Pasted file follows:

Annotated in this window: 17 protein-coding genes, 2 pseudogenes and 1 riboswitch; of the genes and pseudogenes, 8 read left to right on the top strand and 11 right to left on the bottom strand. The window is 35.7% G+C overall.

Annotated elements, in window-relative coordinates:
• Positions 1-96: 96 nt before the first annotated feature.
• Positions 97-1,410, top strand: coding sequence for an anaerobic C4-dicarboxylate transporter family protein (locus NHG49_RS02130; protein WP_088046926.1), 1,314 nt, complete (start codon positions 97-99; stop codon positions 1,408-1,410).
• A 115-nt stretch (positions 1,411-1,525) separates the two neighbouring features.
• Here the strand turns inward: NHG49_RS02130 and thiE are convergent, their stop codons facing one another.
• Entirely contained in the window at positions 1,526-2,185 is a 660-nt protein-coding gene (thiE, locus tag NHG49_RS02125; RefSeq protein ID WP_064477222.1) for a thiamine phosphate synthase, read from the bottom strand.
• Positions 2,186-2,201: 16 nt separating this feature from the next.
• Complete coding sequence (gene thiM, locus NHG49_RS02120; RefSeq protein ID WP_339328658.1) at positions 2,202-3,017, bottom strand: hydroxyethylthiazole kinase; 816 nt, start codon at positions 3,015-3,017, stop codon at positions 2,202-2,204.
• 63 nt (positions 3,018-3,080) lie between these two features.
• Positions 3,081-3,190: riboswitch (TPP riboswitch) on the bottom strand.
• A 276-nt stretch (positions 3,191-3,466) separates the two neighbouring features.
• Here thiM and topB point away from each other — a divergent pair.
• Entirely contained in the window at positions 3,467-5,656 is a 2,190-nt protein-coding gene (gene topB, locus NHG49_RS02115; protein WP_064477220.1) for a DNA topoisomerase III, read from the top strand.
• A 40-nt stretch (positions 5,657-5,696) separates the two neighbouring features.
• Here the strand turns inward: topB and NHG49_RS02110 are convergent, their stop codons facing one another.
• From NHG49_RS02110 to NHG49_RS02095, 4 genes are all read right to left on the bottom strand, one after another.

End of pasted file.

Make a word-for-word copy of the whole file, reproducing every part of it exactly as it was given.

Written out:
Annotated in this window: 17 protein-coding genes, 2 pseudogenes and 1 riboswitch; of the genes and pseudogenes, 8 read left to right on the top strand and 11 right to left on the bottom strand. The window is 35.7% G+C overall.

Annotated elements, in window-relative coordinates:
• Positions 1-96: 96 nt before the first annotated feature.
• Positions 97-1,410, top strand: coding sequence for an anaerobic C4-dicarboxylate transporter family protein (locus NHG49_RS02130; protein WP_088046926.1), 1,314 nt, complete (start codon positions 97-99; stop codon positions 1,408-1,410).
• A 115-nt stretch (positions 1,411-1,525) separates the two neighbouring features.
• Here the strand turns inward: NHG49_RS02130 and thiE are convergent, their stop codons facing one another.
• Entirely contained in the window at positions 1,526-2,185 is a 660-nt protein-coding gene (thiE, locus tag NHG49_RS02125; RefSeq protein ID WP_064477222.1) for a thiamine phosphate synthase, read from the bottom strand.
• Positions 2,186-2,201: 16 nt separating this feature from the next.
• Complete coding sequence (gene thiM, locus NHG49_RS02120; RefSeq protein ID WP_339328658.1) at positions 2,202-3,017, bottom strand: hydroxyethylthiazole kinase; 816 nt, start codon at positions 3,015-3,017, stop codon at positions 2,202-2,204.
• 63 nt (positions 3,018-3,080) lie between these two features.
• Positions 3,081-3,190: riboswitch (TPP riboswitch) on the bottom strand.
• A 276-nt stretch (positions 3,191-3,466) separates the two neighbouring features.
• Here thiM and topB point away from each other — a divergent pair.
• Entirely contained in the window at positions 3,467-5,656 is a 2,190-nt protein-coding gene (gene topB, locus NHG49_RS02115; protein WP_064477220.1) for a DNA topoisomerase III, read from the top strand.
• A 40-nt stretch (positions 5,657-5,696) separates the two neighbouring features.
• Here the strand turns inward: topB and NHG49_RS02110 are convergent, their stop codons facing one another.
• From NHG49_RS02110 to NHG49_RS02095, 4 genes are all read right to left on the bottom strand, one after another.